The Burr grinder. Burr grinders are an optimal choice for home brewers. Manual or electrical, the burr acts as a mortar, giving you an even and customisable grind. While the burrs come in two types, flat or conical, conical is more versatile and suited for a starting grinder, whereas flat grinders are more often used in cafes. Manual grinders look somewhat like a pepper mills, where the burrs can be separated (for a coarse grind) or pushed together (for a fine grind). Manual conical burr grinders are user-friendly and easy to store, but they take a fair amount of time and elbow grease to get a perfect grind. Electric ones are faster, but also more expensive, so the manual is a great starting point. Conical burrs are perfect for espresso and other brewing methods, where grind size and consistency are critical to the flavour.

The blade grinder. Blade grinders are very similar to spice grinders – something you probably already have. Blade grinders are cheap, easy to store, and come in a variety of brands and shapes. They’re also multipurpose since they’re useful even as regular dry blenders. However, there is very little you can do to control the grind size. While burr grinders may rely on clicks for you to realise when your desired consistency is reached, blade grinders cannot do the same. It will always have room for uneven grounds, since all the coffee may not disperse evenly. Blade grinders, however, reduce the labour of manual grinders in half, so it’s worth it for people on the go. Its multipurpose functionality helps increase its value.

To measure

For those of you who scoff at measuring cups and throw your ingredients straight into the bowl – we love your gutsiness. However, playing with coffee ratios is a great way to change up your daily cup – and we highly recommend trying it out! Even something as simple as a teaspoon or tablespoon will do – just remember, that a teaspoon accounts for approx. 3-7 grams of coffee, when a tablespoon can be up to 15. If you’re an A+ student, you probably have a nifty set of measuring spoons at the ready. Aside from regular tableware, it will help you get the closest measurement possible. These can help you when you play with your recipes in the future.

However, possibly the most relevant piece of advice in this post is coming up: Get yourself a kitchen scale. Not very expensive and endlessly useful, a kitchen scale is almost essential for coffee experimentation. And believe me, if you have one in your home, you will use it for a lot more than coffee. For baking, snacking or just regular measurement, the cooking scale is going to help you even out any ratio you try. It’ll make the very annoying challenge of juggling measuring cups unnecessary and will help you perfect your coffee. (read, 1:60 of grounds to water is a great place to start.)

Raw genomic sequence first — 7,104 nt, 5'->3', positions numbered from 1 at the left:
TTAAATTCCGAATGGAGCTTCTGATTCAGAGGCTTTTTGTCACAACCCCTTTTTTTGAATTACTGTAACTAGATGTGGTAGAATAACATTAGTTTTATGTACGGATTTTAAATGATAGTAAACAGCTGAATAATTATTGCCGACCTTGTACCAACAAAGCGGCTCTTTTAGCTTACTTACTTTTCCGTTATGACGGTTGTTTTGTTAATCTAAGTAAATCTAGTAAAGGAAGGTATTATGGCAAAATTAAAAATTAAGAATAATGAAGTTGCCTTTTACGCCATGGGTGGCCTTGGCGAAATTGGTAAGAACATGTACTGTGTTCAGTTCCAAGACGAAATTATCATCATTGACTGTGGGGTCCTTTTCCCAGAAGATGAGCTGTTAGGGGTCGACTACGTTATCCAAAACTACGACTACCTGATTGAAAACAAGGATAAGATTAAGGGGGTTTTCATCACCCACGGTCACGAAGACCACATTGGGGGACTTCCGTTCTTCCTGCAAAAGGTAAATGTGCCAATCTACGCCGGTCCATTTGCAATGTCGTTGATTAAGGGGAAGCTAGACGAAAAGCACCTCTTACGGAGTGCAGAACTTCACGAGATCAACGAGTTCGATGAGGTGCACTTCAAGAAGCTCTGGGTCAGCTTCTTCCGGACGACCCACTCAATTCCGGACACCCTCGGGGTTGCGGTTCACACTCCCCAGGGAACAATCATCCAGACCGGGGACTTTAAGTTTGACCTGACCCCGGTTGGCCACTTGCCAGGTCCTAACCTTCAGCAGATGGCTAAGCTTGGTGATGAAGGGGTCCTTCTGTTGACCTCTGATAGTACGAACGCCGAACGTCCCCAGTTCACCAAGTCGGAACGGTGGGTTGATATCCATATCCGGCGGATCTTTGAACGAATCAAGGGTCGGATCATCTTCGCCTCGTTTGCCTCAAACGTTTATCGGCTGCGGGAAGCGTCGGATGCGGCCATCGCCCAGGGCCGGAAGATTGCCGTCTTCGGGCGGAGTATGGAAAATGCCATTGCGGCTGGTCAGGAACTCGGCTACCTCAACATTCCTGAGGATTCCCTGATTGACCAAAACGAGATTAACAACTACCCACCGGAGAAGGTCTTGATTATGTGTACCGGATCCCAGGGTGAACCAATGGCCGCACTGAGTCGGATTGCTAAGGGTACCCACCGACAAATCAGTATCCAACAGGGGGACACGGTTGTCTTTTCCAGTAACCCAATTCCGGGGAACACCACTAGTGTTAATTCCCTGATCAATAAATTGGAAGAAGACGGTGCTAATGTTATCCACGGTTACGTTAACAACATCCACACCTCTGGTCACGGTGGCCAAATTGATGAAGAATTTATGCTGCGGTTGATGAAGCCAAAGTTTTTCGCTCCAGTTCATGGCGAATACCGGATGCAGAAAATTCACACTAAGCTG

To heat

Do not let anyone tell you that you can only make great coffee with a fancy gooseneck kettle. While these help with evening the wetness of the grounds and provide tons of precision, there is nothing it can do that a good old tea kettle can’t. If you don’t have one of those, heating it in the microwave or on the stove is just as good.

Most coffee brewing methods (like the drip or pour-over, we’ll get there) would ask you to use the hottest water possible. Some, however, allow several seconds of waiting before pouring your water. While for many techniques this doesn’t make a difference, make sure to pay attention if you notice any grand changes in taste.

If you’ve seen any south Indian drink filter coffee – you know a huge part of it is repeatedly pouring from one cup to another. Not only is this very fun, but it also helps create that signature froth and melts any remaining large pieces of sugar. But as nice as it is to do this for filter coffee, you can do it to any other coffee you make! The back and forth helps cool down the coffee to the perfect drinkable temperature, so you can enjoy your coffee without waiting for it to cool.

To brew

This is the step that’s easiest to understand. Really, there’s no coffee without beans, so we recommend you get them (even pre-ground). After your beans are bought, ground, and measured, you can, finally make your coffee. Ideally, you would use one of these brewing methods to make your coffee.